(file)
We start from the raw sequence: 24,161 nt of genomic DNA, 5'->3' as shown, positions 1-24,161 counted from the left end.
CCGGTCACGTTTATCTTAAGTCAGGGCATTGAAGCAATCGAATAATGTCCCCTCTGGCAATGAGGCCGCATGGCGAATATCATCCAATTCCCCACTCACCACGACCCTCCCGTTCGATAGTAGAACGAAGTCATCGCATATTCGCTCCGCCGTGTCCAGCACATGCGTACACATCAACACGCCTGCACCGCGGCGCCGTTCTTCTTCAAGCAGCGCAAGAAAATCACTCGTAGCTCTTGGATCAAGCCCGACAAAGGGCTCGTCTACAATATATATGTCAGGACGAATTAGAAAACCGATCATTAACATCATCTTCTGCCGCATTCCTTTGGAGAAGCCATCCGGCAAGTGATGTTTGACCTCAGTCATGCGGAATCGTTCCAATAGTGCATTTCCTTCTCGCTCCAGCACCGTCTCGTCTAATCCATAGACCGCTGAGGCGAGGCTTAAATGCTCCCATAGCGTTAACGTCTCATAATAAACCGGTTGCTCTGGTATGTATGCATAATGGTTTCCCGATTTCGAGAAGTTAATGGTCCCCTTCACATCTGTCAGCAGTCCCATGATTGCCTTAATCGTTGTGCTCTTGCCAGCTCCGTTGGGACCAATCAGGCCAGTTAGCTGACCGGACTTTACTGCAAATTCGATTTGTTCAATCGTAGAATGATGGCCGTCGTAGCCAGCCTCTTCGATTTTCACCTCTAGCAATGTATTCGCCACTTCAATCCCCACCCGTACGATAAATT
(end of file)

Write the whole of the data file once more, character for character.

We start from the raw sequence: 24,161 nt of genomic DNA, 5'->3' as shown, positions 1-24,161 counted from the left end.
CCGGTCACGTTTATCTTAAGTCAGGGCATTGAAGCAATCGAATAATGTCCCCTCTGGCAATGAGGCCGCATGGCGAATATCATCCAATTCCCCACTCACCACGACCCTCCCGTTCGATAGTAGAACGAAGTCATCGCATATTCGCTCCGCCGTGTCCAGCACATGCGTACACATCAACACGCCTGCACCGCGGCGCCGTTCTTCTTCAAGCAGCGCAAGAAAATCACTCGTAGCTCTTGGATCAAGCCCGACAAAGGGCTCGTCTACAATATATATGTCAGGACGAATTAGAAAACCGATCATTAACATCATCTTCTGCCGCATTCCTTTGGAGAAGCCATCCGGCAAGTGATGTTTGACCTCAGTCATGCGGAATCGTTCCAATAGTGCATTTCCTTCTCGCTCCAGCACCGTCTCGTCTAATCCATAGACCGCTGAGGCGAGGCTTAAATGCTCCCATAGCGTTAACGTCTCATAATAAACCGGTTGCTCTGGTATGTATGCATAATGGTTTCCCGATTTCGAGAAGTTAATGGTCCCCTTCACATCTGTCAGCAGTCCCATGATTGCCTTAATCGTTGTGCTCTTGCCAGCTCCGTTGGGACCAATCAGGCCAGTTAGCTGACCGGACTTTACTGCAAATTCGATTTGTTCAATCGTAGAATGATGGCCGTCGTAGCCAGCCTCTTCGATTTTCACCTCTAGCAATGTATTCGCCACTTCAATCCCCACCCGTACGATAAATT